Because Stieg Larsson happens to be dead, I am going to kick this thing off right and tell you exactly what I think of his book: it is, quite possibly, the worst book that I have ever read. So bad that I'm having a hard time being critical, but I'll give it a shot.
This is a dangerous proclamation, considering how many people absolutely adore this book, but I stand by it. It's not a book I ever had more than a passing interest in (which was entirely based on the title*) and I only read it because my new book club I joined chose it as our first title. It had two redeeming qualities: it was quick to get through despite it's imposing length and it did make me want to know whodunnit. Sadly, the bad points greatly outweigh the good, and all in all I found it a great waste of my time.
Let's start with the awkward prose. Granted, to a point this could be blamed on the translation (it was originally written in Swedish); however, that excuse only gets us so far. There seems to be no narrative issue that this novel doesn't have. It is rife with extraneous detail (Blomkvist** went for a walk. Then he returned to the cabin. Then he had a coffee. Then, at around three a.m., he went to bed), which made me scream "I don't care, give me my life back" over and over during potentially interesting scenes. There are awkward expositions/introductions aplenty (Blomkvist saw his friend, Bob. Bob, a high financeer, had gone to school with Blomkvist and though their relationship had once been...[three pages later - see #1]...Blomkvist said, 'Hi!"), which provided both choppiness and a similar reaction to #1. Finally, and perhaps most notably, there were the strange and immediate analyses (Sally was brutally raped. Afterwards, she went home and googled men who rape women. Apparently, they liked to rape her because they saw her as a victim. That told her a lot about herself***). Thanks for saving me the trouble of figuring that out Mr. Larsson. I love not having to think when I'm reading. There were also plenty of cliches and hackneyed phrasings, though those are most likely the fault of the translator.
Then there's the mystery. Yes, I wanted to know what had really happened, but like with any good mystery, I wanted the opportunity to figure it out for myself. Nearly all of the clues were in the form of photographs, which were neither described nor displayed, thus limiting my possible involvement and royally pissing me off when each new piece of evidence was discovered. The one clue that was possible to solve on my own (a list of Bible references disguised as phone numbers, all conveniently beginning with a local Swedish area code) would have gotten me little more than a pat on my back and zero answers.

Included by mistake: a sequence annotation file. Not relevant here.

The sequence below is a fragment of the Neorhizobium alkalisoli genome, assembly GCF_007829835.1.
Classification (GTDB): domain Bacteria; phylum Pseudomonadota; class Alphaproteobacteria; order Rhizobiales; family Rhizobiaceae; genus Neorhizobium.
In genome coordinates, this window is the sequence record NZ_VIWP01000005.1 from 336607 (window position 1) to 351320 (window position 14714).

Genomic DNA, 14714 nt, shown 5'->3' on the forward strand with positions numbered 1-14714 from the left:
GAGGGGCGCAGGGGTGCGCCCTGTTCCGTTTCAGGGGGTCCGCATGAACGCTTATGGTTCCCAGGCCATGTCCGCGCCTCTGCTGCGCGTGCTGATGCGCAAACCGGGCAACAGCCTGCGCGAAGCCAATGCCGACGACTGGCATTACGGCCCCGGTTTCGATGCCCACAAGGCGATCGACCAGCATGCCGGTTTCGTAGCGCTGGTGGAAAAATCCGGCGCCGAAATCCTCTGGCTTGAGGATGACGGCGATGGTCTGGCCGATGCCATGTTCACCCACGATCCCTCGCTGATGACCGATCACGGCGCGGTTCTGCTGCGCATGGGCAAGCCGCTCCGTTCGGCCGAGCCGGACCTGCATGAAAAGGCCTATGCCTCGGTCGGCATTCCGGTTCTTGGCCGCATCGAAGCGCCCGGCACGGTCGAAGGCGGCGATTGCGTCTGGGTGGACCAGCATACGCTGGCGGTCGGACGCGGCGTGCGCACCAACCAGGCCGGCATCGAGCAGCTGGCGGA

So those are the two biggies. Other issues I had with the text included how neatly every story line was wrapped up (leaving me to wonder why anybody would ever read the rest of the trilogy), how one of the apparently major story lines ended completely halfway through the novel (so I guess he's not going to rape her anymore?), and how freaking unoriginal Salander (AKA the girl with the dragon tattoo, AKA "Sally") was. Dresses like a goth and emotionally disturbed - well that's new, not stereotypical at all.
PLEASE argue with me, because I'd really love to understand what people love about this book. It is unappealing to me both on the literary and the mystery genre level - I don't understand what's left, so I want you to tell me.
*As for the vaguely intriguing title - apparently that wasn't the original Swedish title. Larsson named his novel Men Who Hate Women, which is much more apt (in my opinion) and much less misleading. However, I think Americans (who tend to hate women) would probably be much less likely to pick that book up and technically the American title gives an accurate description.
**Yes, this name did make me think of a blumpkin. If you don't know what that is, look it up. I will not be sharing anything quite so disgusting on my book blog.
***All of these examples are my rough paraphrases of what I read over a week ago, but trust me - they're spot on.